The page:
Friday 29 March 2013 at 4:43 pm
Earlier this week, Jason Rylander, attorney for Defenders of Wildlife, sent an urgent message to the group’s members.
He urged them to comment on the North Carolina Department of Transportation’s plan to replace a temporary bridge at Pea Island Inlet with a longer, higher permanent bridge.
The permanent bridge is part of DOT’s plan to replace the aged Bonner Bridge and to bridge hot spots on Highway 12, especially in the Pea Island National Wildlife Refuge. Rylander’s group and the National Wildlife Refuge Association, represented by the Southern Environmental Law Center, have filed a lawsuit in federal court to stop the project.
Rylander’s e-mail was full of the same propaganda and half-truths that have been a signature part of the effort by these outside, special interest groups to not only stop the bridge replacement project but also to severely limit off-road vehicle use in the Cape Hatteras National Seashore.
Rylander writes to the members that the DOT plan would turn the refuge into a “permanent construction zone, ultimately ruining the beauty of the refuge, destroying crucial wildlife habitat and failing to provide a safe, reliable, long-term solution to the project.”
Friday 22 March 2013 at 4:29 pm
Cat lovers nationwide have managed to accomplish what advocates for more reasonable beach access could not – take out Audubon Magazine contributor Ted Williams.
Williams has written numerous articles and opinion pieces in the magazine and other publications about off-road vehicles destroying public lands, especially at Cape Hatteras National Seashore. He has claimed that “motorheads,” as he calls them, have run over shorebird nests and chicks and that the new ORV rule and plan at the seashore is responsible for more successful nesting numbers.
His articles have been published under provocative headlines, such as “Beach Bums,” “The Outer Banks of North Carolina become a blood beachhead,” and “The battle over North Carolina beaches continues.”
Friday 15 March 2013 at 4:52 pm
It’s been a tough fall and winter for those of you who love to visit Hatteras and Ocracoke islands.
First, Hurricane Sandy damaged Highway 12 on northern Hatteras. Sandy was followed by several northeasters and the result was that the road was closed for almost two months.
A coastal storm earlier this month brought soundside flooding on Wednesday, March 6, and then was slow to move to the northeast. Heavy seas overwashed the highway at high tide for almost a week.
Shoaling in the main channel in Hatteras Inlet kept the Hatteras-Ocracoke ferry closed down for almost a month.
We know from the posts many of you have made on websites, Facebook pages, and message boards that you are worried about the vacation you have planned this year or are worried about whether to plan a vacation here this year.
We have a message for you as you look forward to the first day of spring on Wednesday and Easter on March 31, which is the traditional beginning of the tourist season on the islands.
We are open and ready for you.
Friday 08 March 2013 at 5:35 pm
In my blog of Feb. 7 about a meeting between local reporters and the new Cape Hatteras National Seashore Superintendent Barclay Trimble, I wrote about the issue of ownership of the beach in areas where there has been erosion since the park was established.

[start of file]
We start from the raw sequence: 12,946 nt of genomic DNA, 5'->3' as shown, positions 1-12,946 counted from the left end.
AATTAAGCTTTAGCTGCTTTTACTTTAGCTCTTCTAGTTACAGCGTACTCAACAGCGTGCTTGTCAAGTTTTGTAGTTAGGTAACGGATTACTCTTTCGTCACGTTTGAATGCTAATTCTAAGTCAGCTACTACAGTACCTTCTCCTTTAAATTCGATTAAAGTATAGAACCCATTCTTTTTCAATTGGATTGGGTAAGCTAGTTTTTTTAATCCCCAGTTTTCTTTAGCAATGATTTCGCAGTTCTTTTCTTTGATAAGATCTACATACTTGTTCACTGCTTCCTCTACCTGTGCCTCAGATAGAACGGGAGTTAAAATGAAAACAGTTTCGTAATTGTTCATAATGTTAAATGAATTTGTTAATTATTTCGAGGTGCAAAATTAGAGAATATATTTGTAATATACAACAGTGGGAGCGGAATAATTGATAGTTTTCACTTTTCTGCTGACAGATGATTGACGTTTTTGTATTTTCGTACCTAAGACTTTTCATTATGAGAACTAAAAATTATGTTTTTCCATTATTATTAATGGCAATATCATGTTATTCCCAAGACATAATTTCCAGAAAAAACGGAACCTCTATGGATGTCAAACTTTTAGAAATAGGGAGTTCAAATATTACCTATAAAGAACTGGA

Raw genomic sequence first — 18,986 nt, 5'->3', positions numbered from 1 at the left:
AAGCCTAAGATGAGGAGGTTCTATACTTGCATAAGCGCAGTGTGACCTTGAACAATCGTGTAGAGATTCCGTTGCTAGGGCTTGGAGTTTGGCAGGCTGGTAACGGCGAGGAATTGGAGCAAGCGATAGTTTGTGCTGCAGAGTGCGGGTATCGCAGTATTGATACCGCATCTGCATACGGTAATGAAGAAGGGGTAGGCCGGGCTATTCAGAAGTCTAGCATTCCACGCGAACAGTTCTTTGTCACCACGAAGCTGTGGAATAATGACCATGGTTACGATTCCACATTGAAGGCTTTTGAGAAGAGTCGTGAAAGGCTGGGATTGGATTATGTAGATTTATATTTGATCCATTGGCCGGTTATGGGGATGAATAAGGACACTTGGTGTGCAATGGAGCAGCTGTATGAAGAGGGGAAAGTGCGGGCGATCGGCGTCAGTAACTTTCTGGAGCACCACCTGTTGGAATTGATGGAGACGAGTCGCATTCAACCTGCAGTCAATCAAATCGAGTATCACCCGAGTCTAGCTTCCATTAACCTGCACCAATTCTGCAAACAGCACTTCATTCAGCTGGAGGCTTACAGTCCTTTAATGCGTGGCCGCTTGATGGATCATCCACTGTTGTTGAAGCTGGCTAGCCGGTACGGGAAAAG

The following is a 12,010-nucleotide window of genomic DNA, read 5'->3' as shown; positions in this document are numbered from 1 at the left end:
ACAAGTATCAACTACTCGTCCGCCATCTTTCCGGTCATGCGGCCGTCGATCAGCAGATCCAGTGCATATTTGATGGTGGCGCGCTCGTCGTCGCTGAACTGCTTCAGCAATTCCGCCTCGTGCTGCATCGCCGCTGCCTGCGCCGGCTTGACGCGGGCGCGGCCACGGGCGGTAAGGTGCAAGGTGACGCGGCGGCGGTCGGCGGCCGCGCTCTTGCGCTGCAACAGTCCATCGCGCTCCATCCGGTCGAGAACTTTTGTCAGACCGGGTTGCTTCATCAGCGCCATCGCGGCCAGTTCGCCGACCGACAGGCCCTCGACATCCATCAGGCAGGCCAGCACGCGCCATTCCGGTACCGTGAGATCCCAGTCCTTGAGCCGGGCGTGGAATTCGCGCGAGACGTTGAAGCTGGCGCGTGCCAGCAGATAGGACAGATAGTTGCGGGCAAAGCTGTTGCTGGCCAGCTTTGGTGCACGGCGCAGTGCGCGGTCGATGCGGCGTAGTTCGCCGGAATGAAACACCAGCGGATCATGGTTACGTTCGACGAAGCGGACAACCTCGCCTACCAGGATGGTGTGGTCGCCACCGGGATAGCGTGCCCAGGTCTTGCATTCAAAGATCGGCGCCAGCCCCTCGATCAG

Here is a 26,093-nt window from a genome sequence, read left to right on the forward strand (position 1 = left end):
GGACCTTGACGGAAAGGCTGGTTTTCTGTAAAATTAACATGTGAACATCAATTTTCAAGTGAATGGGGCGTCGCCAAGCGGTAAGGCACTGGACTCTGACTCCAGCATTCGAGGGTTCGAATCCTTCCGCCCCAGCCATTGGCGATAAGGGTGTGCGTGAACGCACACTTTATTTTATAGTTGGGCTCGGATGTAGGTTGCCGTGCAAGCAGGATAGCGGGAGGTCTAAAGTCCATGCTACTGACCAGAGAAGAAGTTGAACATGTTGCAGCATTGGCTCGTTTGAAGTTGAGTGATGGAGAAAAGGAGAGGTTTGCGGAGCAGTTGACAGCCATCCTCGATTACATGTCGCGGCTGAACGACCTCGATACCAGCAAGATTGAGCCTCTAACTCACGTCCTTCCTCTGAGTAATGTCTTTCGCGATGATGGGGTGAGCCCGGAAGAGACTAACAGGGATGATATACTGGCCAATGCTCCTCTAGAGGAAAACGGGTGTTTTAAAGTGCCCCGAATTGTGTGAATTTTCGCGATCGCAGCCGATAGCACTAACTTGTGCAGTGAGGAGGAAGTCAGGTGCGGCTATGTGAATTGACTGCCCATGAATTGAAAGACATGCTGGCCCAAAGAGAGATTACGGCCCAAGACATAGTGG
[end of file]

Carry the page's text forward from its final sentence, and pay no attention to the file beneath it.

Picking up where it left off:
Trimble said that the National Park Service considers that it retains jurisdiction over the foreshore – the wet beach between the mean high and mean low tide lines – in northern Rodanthe, even though the land has eroded to the west and the original park boundaries are now out in the ocean.
Trimble said he based his view on a 2009 opinion from the Park Service’s solicitors’ office.
The opinion has been seldom, if ever, mentioned in the past and came to light only after questions arose over whose responsibility it is to clean up the debris on the beach when structures fall into the ocean.
Park Service staff members have described the opinion to reporters, but Trimble has declined to release the document to the media. The National Park Service, he says, considers the opinion is not public because of attorney-client privilege.
After requests by three reporters for the opinion, on which the park is basing public policy, were denied, the issue was handed over to the office of U.S. Rep. Walter Jones, R-N.C.
Friday 01 March 2013 at 4:34 pm
Apparently, sometime before midnight, President Obama will sign into law the forced, automatic budget cuts, known as sequestration.
It’s a safe bet that, no matter what your political persuasion, you are disgusted that Congress, which no longer settles political differences by compromising, went home for the weekend and let this happen as planned today.
Members of Congress, by the way, will still get their full paychecks as every government agency begins the painful process of cutting money out of its 2013 budget.
The very idea of across-the-board cuts, without any thought to the impacts of those cuts – especially to public health and safety and our fragile economic recovery -- is just plain stupid. It’s a stupid way to address America’s fiscal issues.
Sequestration is nothing but a dumb word to describe what will be self-inflicted damage to Americans and the economy.